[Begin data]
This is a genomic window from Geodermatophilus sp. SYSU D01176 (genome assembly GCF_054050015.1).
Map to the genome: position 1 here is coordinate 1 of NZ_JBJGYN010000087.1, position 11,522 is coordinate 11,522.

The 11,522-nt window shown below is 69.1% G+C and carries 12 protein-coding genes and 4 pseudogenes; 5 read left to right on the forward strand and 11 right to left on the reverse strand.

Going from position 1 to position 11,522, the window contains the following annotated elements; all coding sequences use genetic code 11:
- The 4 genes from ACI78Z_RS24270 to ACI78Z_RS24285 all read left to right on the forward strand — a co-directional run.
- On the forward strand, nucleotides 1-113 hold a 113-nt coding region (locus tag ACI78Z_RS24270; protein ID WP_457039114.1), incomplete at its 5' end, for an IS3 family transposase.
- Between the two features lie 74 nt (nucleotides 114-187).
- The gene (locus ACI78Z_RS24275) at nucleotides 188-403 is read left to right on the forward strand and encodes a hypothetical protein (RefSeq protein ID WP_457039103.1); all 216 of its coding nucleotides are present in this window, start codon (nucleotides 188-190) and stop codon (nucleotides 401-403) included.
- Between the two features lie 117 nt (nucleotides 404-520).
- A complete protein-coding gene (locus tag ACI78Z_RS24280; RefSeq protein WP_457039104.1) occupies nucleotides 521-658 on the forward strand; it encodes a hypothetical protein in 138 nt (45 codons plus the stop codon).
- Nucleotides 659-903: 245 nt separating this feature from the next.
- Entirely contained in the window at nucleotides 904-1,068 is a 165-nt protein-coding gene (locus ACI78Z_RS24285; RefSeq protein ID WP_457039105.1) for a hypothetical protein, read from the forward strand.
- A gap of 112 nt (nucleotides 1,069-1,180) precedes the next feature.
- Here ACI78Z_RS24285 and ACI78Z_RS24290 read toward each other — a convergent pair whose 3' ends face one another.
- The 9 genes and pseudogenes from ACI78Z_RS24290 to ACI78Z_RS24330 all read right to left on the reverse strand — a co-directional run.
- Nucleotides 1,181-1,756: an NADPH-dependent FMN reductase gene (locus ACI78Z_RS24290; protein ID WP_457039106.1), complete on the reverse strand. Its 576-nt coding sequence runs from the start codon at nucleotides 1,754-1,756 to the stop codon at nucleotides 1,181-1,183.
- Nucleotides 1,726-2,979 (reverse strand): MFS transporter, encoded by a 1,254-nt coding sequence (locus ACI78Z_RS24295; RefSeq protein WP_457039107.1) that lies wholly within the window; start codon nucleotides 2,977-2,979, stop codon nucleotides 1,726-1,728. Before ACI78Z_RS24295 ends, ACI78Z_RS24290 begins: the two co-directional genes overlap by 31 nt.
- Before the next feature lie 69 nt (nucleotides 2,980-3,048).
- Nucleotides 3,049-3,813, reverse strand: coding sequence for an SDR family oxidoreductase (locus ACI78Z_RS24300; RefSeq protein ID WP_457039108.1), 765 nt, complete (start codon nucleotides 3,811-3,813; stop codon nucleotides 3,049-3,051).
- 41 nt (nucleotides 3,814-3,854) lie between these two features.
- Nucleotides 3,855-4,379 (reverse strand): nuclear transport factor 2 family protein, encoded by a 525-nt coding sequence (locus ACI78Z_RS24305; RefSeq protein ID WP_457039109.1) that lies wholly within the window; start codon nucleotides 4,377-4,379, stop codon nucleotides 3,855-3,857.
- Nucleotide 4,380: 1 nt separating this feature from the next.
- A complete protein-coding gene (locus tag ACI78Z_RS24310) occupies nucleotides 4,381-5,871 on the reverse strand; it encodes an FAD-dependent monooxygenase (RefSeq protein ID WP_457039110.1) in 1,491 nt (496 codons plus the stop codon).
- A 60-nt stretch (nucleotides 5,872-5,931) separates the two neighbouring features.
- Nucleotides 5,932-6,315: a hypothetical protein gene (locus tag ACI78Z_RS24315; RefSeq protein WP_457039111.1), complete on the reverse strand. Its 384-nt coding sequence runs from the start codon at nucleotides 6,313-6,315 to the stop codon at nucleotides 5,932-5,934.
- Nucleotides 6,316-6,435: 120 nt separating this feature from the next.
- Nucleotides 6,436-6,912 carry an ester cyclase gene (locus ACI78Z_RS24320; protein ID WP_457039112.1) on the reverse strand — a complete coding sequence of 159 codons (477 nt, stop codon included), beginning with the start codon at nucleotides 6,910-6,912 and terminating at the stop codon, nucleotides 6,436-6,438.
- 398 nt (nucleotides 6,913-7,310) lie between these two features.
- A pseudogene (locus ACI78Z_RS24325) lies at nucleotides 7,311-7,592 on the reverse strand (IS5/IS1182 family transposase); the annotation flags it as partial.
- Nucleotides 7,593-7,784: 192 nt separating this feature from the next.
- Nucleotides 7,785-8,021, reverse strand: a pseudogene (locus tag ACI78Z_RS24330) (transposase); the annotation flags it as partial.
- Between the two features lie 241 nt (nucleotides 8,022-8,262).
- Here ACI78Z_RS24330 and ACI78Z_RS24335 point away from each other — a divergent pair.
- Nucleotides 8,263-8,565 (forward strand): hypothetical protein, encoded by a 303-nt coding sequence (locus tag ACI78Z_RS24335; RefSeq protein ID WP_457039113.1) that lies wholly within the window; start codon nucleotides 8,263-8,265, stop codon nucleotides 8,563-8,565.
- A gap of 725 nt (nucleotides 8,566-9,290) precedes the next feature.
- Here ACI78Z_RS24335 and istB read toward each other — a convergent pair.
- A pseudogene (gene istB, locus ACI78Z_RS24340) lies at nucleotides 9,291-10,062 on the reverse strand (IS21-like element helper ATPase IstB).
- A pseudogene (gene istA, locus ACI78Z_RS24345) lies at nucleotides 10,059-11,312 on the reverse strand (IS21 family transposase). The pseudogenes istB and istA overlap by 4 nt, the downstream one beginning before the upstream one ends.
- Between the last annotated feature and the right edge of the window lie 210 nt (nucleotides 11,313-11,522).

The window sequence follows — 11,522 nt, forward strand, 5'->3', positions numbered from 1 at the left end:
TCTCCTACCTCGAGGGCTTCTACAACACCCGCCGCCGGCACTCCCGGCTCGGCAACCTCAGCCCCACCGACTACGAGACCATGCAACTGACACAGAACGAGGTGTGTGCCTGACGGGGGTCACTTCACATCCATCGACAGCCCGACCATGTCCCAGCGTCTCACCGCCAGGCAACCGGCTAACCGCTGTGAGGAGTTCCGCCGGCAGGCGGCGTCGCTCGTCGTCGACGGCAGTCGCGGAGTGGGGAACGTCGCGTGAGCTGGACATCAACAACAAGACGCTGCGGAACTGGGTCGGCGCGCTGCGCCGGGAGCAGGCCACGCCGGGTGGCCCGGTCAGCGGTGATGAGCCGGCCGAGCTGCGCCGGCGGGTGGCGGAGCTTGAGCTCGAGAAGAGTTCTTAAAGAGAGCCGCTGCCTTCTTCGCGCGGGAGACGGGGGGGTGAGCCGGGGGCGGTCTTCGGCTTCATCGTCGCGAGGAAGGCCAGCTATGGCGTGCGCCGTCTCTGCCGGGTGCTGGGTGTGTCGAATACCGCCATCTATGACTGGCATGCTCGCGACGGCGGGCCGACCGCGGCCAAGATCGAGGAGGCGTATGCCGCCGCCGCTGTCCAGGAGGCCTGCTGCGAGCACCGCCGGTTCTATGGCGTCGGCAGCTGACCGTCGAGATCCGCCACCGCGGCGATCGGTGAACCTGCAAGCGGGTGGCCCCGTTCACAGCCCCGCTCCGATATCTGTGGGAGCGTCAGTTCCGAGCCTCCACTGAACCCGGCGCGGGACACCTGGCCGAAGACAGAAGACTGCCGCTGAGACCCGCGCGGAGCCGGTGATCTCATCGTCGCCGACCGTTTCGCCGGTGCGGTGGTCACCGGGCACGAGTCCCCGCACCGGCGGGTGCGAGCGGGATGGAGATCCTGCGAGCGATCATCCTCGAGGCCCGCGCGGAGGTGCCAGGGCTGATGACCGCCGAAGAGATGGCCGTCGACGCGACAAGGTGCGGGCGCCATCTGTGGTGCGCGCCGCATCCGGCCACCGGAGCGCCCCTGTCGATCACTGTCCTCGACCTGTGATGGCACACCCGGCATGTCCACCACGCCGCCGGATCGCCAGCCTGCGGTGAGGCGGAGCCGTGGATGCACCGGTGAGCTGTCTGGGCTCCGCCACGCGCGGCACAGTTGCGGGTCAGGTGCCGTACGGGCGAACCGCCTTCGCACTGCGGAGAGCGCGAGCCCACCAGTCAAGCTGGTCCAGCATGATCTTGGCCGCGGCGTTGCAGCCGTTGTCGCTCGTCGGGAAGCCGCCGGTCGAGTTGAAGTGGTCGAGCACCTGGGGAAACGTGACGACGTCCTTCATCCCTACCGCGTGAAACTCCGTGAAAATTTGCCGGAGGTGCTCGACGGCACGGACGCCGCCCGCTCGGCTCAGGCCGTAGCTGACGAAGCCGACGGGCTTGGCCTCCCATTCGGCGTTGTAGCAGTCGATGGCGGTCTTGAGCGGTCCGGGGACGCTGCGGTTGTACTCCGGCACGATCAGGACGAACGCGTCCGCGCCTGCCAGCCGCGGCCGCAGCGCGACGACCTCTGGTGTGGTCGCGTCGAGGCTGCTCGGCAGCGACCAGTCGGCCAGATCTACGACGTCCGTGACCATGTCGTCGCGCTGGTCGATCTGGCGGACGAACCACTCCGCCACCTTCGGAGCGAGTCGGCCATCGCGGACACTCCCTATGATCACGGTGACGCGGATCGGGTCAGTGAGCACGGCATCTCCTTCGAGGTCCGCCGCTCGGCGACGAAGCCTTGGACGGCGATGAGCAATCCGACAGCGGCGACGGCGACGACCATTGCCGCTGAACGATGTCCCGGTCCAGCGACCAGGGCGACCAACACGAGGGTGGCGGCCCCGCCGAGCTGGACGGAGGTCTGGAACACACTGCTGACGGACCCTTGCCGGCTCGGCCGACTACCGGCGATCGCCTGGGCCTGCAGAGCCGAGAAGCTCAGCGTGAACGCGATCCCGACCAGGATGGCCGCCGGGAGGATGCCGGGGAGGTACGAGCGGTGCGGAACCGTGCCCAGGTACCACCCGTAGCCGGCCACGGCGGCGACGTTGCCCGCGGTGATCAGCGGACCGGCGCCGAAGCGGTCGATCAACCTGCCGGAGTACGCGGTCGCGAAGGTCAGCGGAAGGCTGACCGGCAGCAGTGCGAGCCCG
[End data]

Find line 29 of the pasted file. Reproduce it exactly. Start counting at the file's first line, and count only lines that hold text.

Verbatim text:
- A pseudogene (locus ACI78Z_RS24325) lies at nucleotides 7,311-7,592 on the reverse strand (IS5/IS1182 family transposase); the annotation flags it as partial.